top of page
Search
  • Writer's pictureCircles of Communication

The Benefits of Construction Play


Spring usually offers warmer, sunnier weather, perfect for time in nature and outdoor play. However, spring also gives us much needed rain, and after this weekend stuck inside, we wanted to highlight one of our favorite indoor options for learning and fun: construction play!

With construction toys ranging from simple building blocks to more complex sets that allow for the creation of intricate structures, construction play is great for a variety of ages, abilities, and budgets. At The Potato House, we have a variety of building toys, including wooden blocks, large foam yoga blocks, Magnatiles, and a balancing tower. The best part?! While they may seem like simple items, construction toys have been shown to offer numerous benefits for children's learning and communication.

One of the primary benefits of construction play toys is that they encourage creativity, imagination, and problem-solving. When children are given the opportunity to build and create using their own ideas, they utilize skills in critical thinking, spatial reasoning, and planning ahead. This type of play also allows children to experiment with different materials, colors, and shapes, which, for younger learners, can serve as an opportunity to target vocabulary concepts and compare/contrast activities. In addition to descriptive vocabulary for colors and shapes, prepositions and basic concepts can also be targeted. While building, consider narrating your own thoughts as you try adding pieces “above/below” “next to” “between'' or “under” your structure. Ask your child to hand you the “smallest” block or “the block next to the green one.”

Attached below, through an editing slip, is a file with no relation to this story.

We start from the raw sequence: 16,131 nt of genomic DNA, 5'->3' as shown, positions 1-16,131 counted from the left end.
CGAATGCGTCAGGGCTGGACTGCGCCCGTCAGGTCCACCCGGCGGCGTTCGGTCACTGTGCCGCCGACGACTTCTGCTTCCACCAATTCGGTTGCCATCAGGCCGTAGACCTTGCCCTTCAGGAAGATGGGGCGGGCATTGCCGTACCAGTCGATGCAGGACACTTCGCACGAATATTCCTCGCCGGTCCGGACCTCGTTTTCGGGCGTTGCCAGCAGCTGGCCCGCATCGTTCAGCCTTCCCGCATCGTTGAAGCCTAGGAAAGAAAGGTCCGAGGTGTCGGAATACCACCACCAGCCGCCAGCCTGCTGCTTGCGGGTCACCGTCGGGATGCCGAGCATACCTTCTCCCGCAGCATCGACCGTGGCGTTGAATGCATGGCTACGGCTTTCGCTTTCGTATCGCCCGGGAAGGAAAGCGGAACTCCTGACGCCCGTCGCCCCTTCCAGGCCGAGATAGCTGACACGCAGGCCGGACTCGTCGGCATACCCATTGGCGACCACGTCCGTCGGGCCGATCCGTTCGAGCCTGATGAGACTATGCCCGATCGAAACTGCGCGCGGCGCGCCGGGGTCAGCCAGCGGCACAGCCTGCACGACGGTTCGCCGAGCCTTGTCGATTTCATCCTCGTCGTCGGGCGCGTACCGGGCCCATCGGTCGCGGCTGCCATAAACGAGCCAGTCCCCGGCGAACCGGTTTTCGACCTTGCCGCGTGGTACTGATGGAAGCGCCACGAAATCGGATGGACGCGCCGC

Construction play toys can also support communication and pragmatic skills. When children play with construction toys with siblings or peers, they are naturally prompted to communicate their own ideas to others in the group while working together to achieve a common goal. Collaboration, perspective-taking, negotiation, and compromise are also potential areas for skill building, both through experiential learning and through adult modeling/narration where appropriate. Additionally, group play may help learners build confidence in delegation and leadership roles.

As a bonus, though not communication-related, construction play can support the development of fine motor skills. As children manipulate the small pieces and parts of the construction toys, they are building strength and dexterity in their hands and fingers. This can positively impact handwriting, typing, and other fine motor tasks.

In general, construction play toys offer a wide range of benefits for children's learning and development. They encourage a variety of skills across communication and learning domains, and they’re fun both alone and in a group! We suggest supporting this type of play at home by providing a variety of construction toys, encouraging your child to explore and experiment with different, increasingly challenging materials and designs, and modeling of positive communication.

If you’d like to see how we incorporate construction play toys into therapy sessions, we welcome you to join your child’s session or keep the conversation going via email or during one of our complimentary monthly check-in calls! If there is anything we can do to further support your child, we welcome your ideas and questions. We hope your month ahead is filled with lego builds, spring warmth, and continued growth in learning, self-expression, and communication.


12 views0 comments

コメント


bottom of page